James Baker's Whispers About the Draft Fuel Debate

Unfortunately, this is what happens when a politician is honest ["James Baker Backs Reinstating the Draft," usnews.com].

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Unfortunately, this is what happens when a politician is honest ["James Baker Backs Reinstating the Draft," usnews.com]. He's not trying to reinstate the draft. He's trying to stop us from rushing into wars. He thinks reinstating a draft would make people think twice about going to war and he's probably right. Although I don't agree with reinstating the draft I definitely see his point.

Comment by Chris of FL

I was a draft counselor during the Vietnam War, helping those who wanted to avoid going to war. Without the draft, we would not have had the antiwar movement that ultimately prevailed. So I now fully support reinstatement of the draft as a way of ensuring that any war we fight has broad-based support and that the fighting does not devolve upon the segments of our society who are least able to avoid service.

Comment by Herb of MD

I don't believe the draft would serve us well. I do believe all 18- to 20-year-olds should do some sort of government service whether it's military, Peace Corps, or some other organization. But I believe it should remain voluntary. That service would of course come with benefits and that would draw enough men and women to fulfill the needs of the country without "demanding" of its citizens, which tends to create more animosity than it quells.

Comment by Joshua of MD

If national service was mandatory and unavoidable, I would probably support the idea. However, when Cheney, Bush, Rumsfeld, Rove, and the rest of these guys can drag us into war without serving themselves and in many cases, dodging their service obligations by seeking multiple deferments, etc., I see no reason for America's young men and women to fight and die for them. When Mr. Baker's descendents and those of every politician and rich person in this country have to go through the same basic training, eat in the same mess halls, and die on the same battlefields as poor young men and women from all over America, then I will support a draft.

Comment by Ted of HI

As a World War II veteran, I think that we should have a draft. But, I also think it is interesting that James Baker is making that suggestion. Where was he when the Republicans were in charge of both houses of Congress and the White House, and we were losing thousands of soldiers in Iraq? Should we be more than a little suspicious as to his motivation?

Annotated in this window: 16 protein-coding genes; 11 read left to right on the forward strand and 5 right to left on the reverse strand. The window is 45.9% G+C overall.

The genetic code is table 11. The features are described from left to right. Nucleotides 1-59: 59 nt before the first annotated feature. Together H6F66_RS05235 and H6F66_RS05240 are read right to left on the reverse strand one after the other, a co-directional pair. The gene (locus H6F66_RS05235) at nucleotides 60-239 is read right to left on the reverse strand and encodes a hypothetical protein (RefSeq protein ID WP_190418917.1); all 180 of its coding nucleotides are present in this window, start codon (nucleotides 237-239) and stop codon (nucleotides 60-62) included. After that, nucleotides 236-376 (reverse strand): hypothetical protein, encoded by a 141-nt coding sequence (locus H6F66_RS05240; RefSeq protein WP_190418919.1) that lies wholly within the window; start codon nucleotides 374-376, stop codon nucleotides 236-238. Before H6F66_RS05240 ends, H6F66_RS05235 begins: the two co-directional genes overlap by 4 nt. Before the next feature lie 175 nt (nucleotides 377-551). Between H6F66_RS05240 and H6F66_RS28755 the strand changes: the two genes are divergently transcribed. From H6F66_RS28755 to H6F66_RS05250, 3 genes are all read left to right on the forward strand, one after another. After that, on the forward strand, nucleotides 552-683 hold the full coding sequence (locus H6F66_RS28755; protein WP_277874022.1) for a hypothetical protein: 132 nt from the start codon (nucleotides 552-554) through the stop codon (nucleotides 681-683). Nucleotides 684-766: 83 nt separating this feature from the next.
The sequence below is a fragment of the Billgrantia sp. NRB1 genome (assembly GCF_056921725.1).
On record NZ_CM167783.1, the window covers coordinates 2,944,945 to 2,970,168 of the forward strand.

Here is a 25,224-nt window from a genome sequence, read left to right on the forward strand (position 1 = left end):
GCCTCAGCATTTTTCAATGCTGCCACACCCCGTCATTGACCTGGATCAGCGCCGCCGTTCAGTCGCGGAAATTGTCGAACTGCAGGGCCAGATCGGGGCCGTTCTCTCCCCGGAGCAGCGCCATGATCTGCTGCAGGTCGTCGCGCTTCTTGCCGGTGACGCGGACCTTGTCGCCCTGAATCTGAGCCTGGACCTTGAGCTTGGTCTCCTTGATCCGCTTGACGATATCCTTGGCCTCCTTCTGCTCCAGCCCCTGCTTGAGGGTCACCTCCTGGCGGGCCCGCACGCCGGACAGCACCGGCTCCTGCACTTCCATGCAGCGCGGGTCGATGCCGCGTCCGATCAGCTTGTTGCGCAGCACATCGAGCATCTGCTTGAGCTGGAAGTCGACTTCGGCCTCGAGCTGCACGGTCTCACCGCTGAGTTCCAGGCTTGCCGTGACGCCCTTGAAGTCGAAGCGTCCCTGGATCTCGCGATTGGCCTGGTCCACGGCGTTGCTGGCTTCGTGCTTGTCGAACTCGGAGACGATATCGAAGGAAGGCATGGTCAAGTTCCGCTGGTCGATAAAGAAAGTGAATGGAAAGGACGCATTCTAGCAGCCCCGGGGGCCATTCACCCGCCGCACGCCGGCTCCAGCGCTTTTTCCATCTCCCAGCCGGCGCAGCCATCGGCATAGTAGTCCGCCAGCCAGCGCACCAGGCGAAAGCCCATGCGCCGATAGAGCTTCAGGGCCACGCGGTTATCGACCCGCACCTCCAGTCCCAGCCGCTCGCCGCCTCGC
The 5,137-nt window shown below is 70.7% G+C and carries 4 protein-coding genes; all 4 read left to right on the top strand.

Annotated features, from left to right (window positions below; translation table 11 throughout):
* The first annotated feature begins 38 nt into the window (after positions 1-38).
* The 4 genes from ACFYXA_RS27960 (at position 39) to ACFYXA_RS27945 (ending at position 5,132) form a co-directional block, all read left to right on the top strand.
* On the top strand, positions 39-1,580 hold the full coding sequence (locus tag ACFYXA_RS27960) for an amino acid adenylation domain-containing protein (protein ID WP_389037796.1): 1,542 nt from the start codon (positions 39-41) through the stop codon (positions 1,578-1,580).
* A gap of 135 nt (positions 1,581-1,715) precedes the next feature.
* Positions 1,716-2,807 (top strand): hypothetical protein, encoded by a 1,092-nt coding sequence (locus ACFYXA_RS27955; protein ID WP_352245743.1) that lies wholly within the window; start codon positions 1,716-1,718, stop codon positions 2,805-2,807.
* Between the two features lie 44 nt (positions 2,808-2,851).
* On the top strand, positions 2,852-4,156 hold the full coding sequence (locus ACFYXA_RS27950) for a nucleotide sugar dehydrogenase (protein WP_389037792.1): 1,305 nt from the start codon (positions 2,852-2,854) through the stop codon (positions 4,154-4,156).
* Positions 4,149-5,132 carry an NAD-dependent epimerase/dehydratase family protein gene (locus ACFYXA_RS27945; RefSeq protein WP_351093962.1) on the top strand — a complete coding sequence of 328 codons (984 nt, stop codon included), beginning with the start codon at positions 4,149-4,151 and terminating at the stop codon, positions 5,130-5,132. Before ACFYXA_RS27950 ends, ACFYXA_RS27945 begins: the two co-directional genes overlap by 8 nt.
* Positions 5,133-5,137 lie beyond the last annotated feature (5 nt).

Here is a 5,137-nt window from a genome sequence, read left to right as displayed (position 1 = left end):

Comment by James R. Miller of TX

The all-volunteer military is the only way to get a highly dedicated one. Drafting the unwilling is daft. They will only cause trouble, as they have in the past, too many times. The trouble with today's military is that it has been wasted on two stupid wars that have absolutely nothing to do with America's safety. Iraq is a crime scene. Afghanistan is a waste of resources. You can watch the Military Channel and decide for yourself. When American forces have to fly three hours in a Chinook to a mountaintop 14,000 feet high to kill five or six Afghans, the American military is being wasted. Unfortunately, there isn't a commander in the entire U.S. military that will tell a superior that "the mission" can't be done, or is a total waste of time. They will always say the mission is possible, and that it is necessary for the safety of the country. Most vets will tell you "the mission" is usually a waste of time, material, and life in the long run. Look back five years from now and decide which engagements in Iraq have been necessary for the safety of your neighborhood.

Comment by Jeremy Potratz of CA

The draft did not keep us from putting a half million people in Vietnam; it made it easier. The effect of Baker's statement says that policymakers do not base decisions on becoming involved in military conflicts based on rationality, but only based on the extent to which they have also imposed involuntary servitude on their citizens. Policymakers that are so bankrupt morally do not belong in our government. The draft is the same as the press gangs of 18th-century Europe, picking up innocent people and forcing them to "serve" the government. Baker's nonsense, disguised behind his mantle as a former "leader," nauseates me, but makes me proud that he is out of government, and makes me hope he stays a long way from anyone in any place of authority.

Comment by W. Sakarias of CA


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